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Old 11-17-2015, 08:51 AM
Acorn
 
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Please help my lime tree!


Okay, the back story is that I anonymously received this lime tree right around the first frost ( about a month or so ago) I live in the UP of MI so I obviously brought it in the house. It had spider mites, using pyrethrim I got that under control. I have no idea if it needs fertilizer, I did buy some citrus tree fertilizer but haven't used it because it was sopping wet for weeks. It's dried out now, I just watered it yesterday though. The problem is, it's older leaves are yellowing, but not the veins, they are still green. And then they fall off. Like, 5 a day. It's still has newer green ones, but this is my first citrus, and I'm at a loss. I'll attach pictures but any ideas or thoughts would be much appreciated! Thank you!
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Old 11-17-2015, 08:54 AM
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Another picture of the leaves
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  #3  
Old 06-12-2016, 09:55 AM
TreeLovr's Avatar
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Location: Gramercy ,Louisiana, HZ-9a
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Michigan citrus


Hey there, I saw you didn't have any answers yet so I thought I'd help if I could. I found a whole lot of info for you to peruse at gardenguides.com. Just search Michigan citrus and there it is. There is also a youtube video about growing citrus indoors in Michigan, youtube.com/watch?v=ylu2-XQyRDo . I hope that helps, all I did to get that was google Michigan citrus. I hope your li'l tree comes back healthy and happy and I'm glad it found you to adopt it !
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Old 06-12-2016, 11:02 AM
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The second photo ShayMarie84 attached looks a lot like this one:

.

That's Citrus Greening Disease [CGD]. Do not bring the infected plant around other citrus plants. Your best bet is to burn it or chop it up and put it in the trash. CGD is untreatable. The plant will die eventually.

There's a buzz about CGD. It's been spreading quickly and poses a threat to all of our citrus trees.

Here's hoping I'm wrong.
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Old 06-13-2016, 09:07 PM
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Hey ShayMarie,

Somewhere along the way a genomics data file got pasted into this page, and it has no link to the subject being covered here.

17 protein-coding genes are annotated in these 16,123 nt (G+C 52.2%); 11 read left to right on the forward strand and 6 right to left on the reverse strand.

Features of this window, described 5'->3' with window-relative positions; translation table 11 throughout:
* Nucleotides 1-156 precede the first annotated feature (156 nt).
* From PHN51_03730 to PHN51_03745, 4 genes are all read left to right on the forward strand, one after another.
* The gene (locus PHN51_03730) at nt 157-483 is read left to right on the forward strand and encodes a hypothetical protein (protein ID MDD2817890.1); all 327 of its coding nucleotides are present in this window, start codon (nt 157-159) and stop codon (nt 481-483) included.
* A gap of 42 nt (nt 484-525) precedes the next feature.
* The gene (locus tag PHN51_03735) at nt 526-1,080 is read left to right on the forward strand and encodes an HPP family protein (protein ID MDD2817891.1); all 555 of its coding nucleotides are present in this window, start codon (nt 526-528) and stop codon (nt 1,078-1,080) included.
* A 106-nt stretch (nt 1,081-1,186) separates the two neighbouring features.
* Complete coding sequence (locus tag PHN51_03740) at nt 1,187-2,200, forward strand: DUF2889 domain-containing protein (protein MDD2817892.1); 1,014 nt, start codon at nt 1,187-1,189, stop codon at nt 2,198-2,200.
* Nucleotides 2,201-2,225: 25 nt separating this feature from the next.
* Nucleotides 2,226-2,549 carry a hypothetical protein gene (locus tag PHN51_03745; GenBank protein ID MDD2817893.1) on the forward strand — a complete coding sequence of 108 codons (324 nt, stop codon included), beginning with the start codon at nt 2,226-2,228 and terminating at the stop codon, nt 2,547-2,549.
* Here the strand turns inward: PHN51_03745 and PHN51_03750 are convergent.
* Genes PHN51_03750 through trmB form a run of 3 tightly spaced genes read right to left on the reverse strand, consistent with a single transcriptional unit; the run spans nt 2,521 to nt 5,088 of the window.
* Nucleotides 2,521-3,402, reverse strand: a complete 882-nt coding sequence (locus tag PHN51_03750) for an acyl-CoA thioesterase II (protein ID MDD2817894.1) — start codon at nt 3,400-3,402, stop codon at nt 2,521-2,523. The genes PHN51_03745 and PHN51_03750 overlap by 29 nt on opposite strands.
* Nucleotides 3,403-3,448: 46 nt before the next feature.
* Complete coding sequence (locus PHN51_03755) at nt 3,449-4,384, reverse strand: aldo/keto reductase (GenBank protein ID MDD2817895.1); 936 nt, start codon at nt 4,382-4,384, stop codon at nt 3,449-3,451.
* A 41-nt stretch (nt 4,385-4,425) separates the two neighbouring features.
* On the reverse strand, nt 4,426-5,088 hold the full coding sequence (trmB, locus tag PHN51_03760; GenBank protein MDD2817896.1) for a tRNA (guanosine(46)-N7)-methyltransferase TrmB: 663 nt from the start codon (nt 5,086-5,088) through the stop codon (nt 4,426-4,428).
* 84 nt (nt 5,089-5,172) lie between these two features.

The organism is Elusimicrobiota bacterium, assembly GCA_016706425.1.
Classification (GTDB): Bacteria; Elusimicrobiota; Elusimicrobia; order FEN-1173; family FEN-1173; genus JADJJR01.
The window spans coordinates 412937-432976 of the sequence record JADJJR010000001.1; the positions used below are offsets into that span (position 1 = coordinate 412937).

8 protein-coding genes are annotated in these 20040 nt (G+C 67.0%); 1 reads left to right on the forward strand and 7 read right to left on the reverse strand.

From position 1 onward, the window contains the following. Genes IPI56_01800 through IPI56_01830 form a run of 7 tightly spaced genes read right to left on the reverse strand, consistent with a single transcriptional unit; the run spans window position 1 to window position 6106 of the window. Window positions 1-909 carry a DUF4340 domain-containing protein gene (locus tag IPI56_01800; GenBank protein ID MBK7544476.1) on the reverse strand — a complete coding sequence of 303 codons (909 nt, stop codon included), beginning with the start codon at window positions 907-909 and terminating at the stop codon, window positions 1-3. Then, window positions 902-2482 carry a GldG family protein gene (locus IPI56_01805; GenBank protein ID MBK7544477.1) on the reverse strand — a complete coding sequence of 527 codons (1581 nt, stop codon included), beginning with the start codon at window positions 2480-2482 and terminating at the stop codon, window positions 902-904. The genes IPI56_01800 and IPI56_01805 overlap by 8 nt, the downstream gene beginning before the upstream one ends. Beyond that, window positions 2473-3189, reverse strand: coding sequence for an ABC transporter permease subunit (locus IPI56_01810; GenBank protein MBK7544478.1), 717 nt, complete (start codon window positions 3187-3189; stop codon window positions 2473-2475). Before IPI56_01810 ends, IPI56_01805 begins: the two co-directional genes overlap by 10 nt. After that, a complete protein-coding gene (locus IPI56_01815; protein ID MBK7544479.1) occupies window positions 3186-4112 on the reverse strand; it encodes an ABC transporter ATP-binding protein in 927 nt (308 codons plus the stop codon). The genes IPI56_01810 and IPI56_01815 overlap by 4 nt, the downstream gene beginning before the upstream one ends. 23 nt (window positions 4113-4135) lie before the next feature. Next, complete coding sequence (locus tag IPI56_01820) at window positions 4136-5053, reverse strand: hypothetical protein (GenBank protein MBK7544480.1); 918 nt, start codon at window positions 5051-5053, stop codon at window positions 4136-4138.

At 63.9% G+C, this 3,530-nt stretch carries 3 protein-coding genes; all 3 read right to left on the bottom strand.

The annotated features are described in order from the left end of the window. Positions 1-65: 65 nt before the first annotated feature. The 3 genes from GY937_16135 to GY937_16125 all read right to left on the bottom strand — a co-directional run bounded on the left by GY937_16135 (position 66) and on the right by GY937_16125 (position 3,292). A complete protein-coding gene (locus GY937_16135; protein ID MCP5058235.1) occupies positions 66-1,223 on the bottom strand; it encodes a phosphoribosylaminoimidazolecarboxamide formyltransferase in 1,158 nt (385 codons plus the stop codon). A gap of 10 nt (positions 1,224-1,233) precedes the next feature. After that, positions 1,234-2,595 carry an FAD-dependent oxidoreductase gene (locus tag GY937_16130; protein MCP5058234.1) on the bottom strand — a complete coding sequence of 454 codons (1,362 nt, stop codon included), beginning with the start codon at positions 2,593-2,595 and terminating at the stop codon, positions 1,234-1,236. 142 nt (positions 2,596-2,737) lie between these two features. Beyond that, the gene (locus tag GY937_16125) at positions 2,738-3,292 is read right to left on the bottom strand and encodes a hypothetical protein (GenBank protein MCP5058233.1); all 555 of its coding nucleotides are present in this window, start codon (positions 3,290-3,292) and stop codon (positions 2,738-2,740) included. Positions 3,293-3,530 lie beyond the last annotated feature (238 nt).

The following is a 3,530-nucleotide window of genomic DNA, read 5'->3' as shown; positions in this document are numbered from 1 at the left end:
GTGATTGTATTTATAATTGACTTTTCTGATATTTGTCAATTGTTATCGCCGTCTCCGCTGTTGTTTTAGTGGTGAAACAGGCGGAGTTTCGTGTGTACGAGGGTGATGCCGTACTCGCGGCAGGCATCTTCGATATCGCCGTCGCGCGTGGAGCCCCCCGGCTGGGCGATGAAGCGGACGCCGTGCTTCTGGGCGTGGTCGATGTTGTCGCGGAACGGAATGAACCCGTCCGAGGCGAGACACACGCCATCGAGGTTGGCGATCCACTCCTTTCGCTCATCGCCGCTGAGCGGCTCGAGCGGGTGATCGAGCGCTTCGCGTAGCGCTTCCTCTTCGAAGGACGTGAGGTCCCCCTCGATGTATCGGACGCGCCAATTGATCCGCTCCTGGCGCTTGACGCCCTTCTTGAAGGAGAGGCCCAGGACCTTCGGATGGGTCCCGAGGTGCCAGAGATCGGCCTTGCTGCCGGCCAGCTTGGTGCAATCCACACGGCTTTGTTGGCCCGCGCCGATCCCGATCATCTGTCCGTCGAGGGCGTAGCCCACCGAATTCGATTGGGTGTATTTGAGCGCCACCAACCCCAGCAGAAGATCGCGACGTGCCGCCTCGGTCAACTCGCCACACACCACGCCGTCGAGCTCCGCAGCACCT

If it's just the older leaves yellowing, it may just be a simple case of overwatering. Typically, if a potted plant stays too wet for too long, the lowest leaves will yellow and drop. Don't chop or burn your tree unless the leaves look like that pic of the diseased leaves. Just let it dry out a little more. It will recover if it is due to overwatering.
I hope that helps! =)
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  #6  
Old 06-13-2016, 09:11 PM
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By the way, my hat is off to you! You are most adventurous to try growing citrus in Michigan! Keep it pruned small, because it will have to winter indoors. Good luck! It can be done!
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Old 06-13-2016, 09:13 PM
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Please don't kill unless your sure !


That poor little tree has been through hell ! Considering that it was severely frosted and swamped (two things that citrus hate by the way) before you go murdering the poor thing please just try re-potting it in a clay pot with drainage hole(s) and giving it a good draining soil mix and a citrus fertilizer. Citrus also love sun, so the most you can give it is where it needs to be. The thing is that you need to think of where citrus normally grow, California, Florida and other states that have sandy soil and lots of sun, and then do what you can to make it feel at home indoors. And because it is indoors I don't think you have to worry about infecting other trees especially since everybody else who has citrus there have theirs indoors as well. Give life a chance ! Trees are people too ! Thank you. Oh, and by the way if you google "how to care for potted citrus" you will find a plethora of info on the best soil mixes etc.

Last edited by TreeLovr; 06-13-2016 at 09:20 PM..
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Old 06-14-2016, 07:45 AM
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DEFINITELY DON'T KILL THE TREE UNLESS YOU'RE SURE!

Inspect new growth closely. By new growth, I mean leaves that are just barely unfurling. Look for a teeny bug with a very distinctive shape. It is dark brown/beige in color but so small that its color will be difficult to pin down with the naked eye. Its shape, though, especially against new growth, will be easy to make out.



If you find this bug, you can be sure your tree is infected.
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